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Sweet! Do the cameras work, as far as you know?

Sent from my Pixel 3a using Tapatalk
Yup! (even better, eh?)


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  #55  
Old 11-14-2020, 10:28 PM
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OOOooooohhhh....

Anything with art-deco styling from the '30s is what I'm after, really.

In the meantime, the one on the left, was delivered this afternoon...

.
You can't have one without the other...nice pair!

I'll see what kind of '30s Deco stuff I have tucked away as soon as I can get to the boxes.
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  #56  
Old 11-15-2020, 01:33 PM
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One more story about a somewhat collectable camera. The Olympus Pen EES-2 was one of the early pocket style 35mm cameras. This one was purchased in 1969 in Vietnam. With it's small size and padded leather (called "kid-glove") case, it fit easily into an ammo pouch. The oddity is that this camera shoots Half-Frame, two exposures where there would usually be one exposure on a roll of 35mm. This would give 72 exposures available on a standard 36-exposure roll.

The lens is an f2.8 D. Zuiko and auto exposure thru the selenium (sp?) cell around the lens. No batteries required. The camera automatically selected whichever one of the two speeds were best, 1/30th or 1/250th. If not enough light a red flag would appear in the viewfinder and the shutter would not trip. Only 4 focus settings which corresponded to 3 ft, 5 ft, 10 ft, and infinity. The lens could also be dialed to standard f-stops when using a flash.

When photos were printed they usually came out as 2 inch by 3 inch as you can see in the attached photo. This camera has a 43.5mm UV filter which is not shown in the photos.
Attached Images
File Type: jpg Pen6.JPG (168.5 KB, 5 views)
File Type: jpg 100_1045.JPG (210.1 KB, 4 views)
File Type: jpg Pen13.JPG (168.3 KB, 4 views)
File Type: jpg Pen14.JPG (260.8 KB, 5 views)
File Type: jpg IMG_6349 (2).jpg (445.3 KB, 11 views)

Last edited by Eagle0199; 11-15-2020 at 06:07 PM.
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  #57  
Old 11-15-2020, 04:47 PM
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One more story about a somewhat collectable camera. The Olympus Pen EES-2 was one of the early pocket style 35mm cameras. This one was purchased in 1969 in Vietnam.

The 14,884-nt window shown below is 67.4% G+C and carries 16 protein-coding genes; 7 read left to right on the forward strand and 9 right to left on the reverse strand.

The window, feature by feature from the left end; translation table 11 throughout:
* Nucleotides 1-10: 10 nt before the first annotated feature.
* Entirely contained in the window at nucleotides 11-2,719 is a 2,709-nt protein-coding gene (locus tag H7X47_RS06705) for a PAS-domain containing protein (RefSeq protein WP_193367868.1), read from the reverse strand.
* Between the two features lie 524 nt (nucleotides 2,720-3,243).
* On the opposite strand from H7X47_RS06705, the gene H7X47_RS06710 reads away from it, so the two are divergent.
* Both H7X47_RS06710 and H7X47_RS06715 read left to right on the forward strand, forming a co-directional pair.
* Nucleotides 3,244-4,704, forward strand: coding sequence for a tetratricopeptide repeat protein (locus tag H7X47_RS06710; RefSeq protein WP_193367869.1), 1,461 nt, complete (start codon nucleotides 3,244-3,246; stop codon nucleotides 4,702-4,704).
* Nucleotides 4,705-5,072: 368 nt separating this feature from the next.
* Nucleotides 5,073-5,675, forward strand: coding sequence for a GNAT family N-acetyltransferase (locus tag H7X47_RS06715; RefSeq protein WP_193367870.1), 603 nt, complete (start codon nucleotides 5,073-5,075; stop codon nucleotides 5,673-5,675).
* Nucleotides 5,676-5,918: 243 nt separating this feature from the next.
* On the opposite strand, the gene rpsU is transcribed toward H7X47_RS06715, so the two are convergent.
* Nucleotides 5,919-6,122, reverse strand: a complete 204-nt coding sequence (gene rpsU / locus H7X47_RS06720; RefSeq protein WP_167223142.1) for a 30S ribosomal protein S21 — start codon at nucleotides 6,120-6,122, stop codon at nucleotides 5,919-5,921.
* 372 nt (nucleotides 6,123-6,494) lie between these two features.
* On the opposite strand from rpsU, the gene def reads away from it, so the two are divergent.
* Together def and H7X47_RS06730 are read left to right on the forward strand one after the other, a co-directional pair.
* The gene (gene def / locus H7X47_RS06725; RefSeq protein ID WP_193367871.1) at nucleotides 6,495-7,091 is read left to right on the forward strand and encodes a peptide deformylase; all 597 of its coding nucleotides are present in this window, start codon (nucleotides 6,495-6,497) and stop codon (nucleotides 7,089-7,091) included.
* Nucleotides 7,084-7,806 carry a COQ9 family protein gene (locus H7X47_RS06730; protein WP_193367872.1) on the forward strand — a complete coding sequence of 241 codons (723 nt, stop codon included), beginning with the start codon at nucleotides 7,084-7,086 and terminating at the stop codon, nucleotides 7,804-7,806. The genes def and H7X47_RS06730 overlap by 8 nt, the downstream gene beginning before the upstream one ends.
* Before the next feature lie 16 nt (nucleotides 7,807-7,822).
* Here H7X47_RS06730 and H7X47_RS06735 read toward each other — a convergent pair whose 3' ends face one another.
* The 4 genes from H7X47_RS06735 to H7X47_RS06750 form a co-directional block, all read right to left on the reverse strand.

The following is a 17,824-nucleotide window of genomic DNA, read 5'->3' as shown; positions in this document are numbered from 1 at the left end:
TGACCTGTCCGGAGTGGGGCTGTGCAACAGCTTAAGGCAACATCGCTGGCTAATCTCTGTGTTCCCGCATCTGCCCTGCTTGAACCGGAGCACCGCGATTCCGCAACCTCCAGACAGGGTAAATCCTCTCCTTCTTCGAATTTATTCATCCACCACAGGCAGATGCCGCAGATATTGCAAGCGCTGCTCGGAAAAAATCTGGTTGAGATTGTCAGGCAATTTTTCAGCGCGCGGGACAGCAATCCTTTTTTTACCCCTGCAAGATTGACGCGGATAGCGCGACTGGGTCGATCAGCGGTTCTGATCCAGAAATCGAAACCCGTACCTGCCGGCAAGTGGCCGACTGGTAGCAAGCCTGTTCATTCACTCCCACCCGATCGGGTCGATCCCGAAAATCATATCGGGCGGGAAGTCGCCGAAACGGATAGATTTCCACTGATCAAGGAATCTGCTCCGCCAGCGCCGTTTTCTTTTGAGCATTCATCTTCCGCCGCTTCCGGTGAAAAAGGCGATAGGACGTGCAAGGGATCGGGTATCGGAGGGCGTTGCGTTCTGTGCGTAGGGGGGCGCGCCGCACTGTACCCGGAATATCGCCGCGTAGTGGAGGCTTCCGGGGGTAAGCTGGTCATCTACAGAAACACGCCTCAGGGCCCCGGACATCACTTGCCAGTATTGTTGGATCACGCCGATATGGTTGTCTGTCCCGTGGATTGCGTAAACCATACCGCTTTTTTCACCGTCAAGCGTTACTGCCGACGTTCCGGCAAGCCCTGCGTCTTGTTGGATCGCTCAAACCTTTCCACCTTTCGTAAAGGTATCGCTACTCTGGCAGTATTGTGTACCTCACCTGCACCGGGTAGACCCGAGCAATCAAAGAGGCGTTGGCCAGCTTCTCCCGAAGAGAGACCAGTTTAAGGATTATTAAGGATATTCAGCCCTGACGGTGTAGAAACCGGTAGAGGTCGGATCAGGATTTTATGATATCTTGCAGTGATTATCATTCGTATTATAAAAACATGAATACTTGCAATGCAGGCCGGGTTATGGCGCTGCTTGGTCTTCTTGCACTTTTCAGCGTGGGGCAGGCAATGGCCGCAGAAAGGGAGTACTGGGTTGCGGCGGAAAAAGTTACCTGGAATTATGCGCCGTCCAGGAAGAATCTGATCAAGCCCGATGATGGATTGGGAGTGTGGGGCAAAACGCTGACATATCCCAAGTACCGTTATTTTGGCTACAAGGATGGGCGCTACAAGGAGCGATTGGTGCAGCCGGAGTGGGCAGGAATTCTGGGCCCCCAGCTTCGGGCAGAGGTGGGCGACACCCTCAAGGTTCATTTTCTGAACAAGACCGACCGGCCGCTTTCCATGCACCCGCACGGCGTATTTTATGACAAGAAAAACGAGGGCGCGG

I had one. Purchased in 1968 (RVN), good camera!

Now my Olympus stock is digital, micro four-thirds. The E-PL1 has no rangefinder or I'd take it out more often. The OM-D is a gas. Good for 10 fps, it's my alternate birding camera. They both earn their keep as working cameras.



.
.
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File Type: jpg P1020030 olympus pen.JPG (92.2 KB, 5 views)
File Type: jpg DSC_9500 olympus front.JPG (97.0 KB, 95 views)
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Last edited by COW 54; 11-16-2020 at 10:48 AM.
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  #58  
Old 11-15-2020, 05:26 PM
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I'm with you on the OM-D. It has a silent shutter option. Great for candid portraits. I have one of the old Olympus Pen F's. Engineered like a jewel.

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  #59  
Old 11-16-2020, 09:42 AM
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Off subject a little, but how did you get an RVN photo of a M42A1 Duster? I was with a unit of them for 16 months a long time ago...

Quote:
Originally Posted by Eagle0199 View Post
One more story about a somewhat collectable camera. The Olympus Pen EES-2 was one of the early pocket style 35mm cameras. This one was purchased in 1969 in Vietnam. With it's small size and padded leather (called "kid-glove") case, it fit easily into an ammo pouch. The oddity is that this camera shoots Half-Frame, two exposures where there would usually be one exposure on a roll of 35mm. This would give 72 exposures available on a standard 36-exposure roll.

The lens is an f2.8 D. Zuiko and auto exposure thru the selenium (sp?) cell around the lens. No batteries required. The camera automatically selected whichever one of the two speeds were best, 1/30th or 1/250th. If not enough light a red flag would appear in the viewfinder and the shutter would not trip. Only 4 focus settings which corresponded to 3 ft, 5 ft, 10 ft, and infinity. The lens could also be dialed to standard f-stops when using a flash.

When photos were printed they usually came out as 2 inch by 3 inch as you can see in the attached photo. This camera has a 43.5mm UV filter which is not shown in the photos.
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  #60  
Old 11-16-2020, 12:04 PM
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I got a gift...

Art-deco Kodak 616. It's a nice one!

.
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File Type: jpg P1020864 art deco kodak 616.JPG (111.1 KB, 5 views)